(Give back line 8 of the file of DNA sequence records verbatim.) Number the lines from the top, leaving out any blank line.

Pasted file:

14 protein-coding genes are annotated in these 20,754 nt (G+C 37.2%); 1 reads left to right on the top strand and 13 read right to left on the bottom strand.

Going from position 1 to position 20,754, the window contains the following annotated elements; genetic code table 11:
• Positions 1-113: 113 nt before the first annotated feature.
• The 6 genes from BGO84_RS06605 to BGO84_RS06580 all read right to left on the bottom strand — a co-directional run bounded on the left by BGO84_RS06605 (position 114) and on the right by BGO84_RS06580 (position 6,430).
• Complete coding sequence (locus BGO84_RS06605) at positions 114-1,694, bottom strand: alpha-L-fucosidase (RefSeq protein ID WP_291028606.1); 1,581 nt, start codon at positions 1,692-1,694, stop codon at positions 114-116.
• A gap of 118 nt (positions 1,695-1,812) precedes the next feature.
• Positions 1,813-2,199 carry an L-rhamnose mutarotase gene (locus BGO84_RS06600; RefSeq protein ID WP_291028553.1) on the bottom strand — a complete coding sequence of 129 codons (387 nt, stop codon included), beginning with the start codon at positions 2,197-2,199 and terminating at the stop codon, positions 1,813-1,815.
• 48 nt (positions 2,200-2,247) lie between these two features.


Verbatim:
• 48 nt (positions 2,200-2,247) lie between these two features.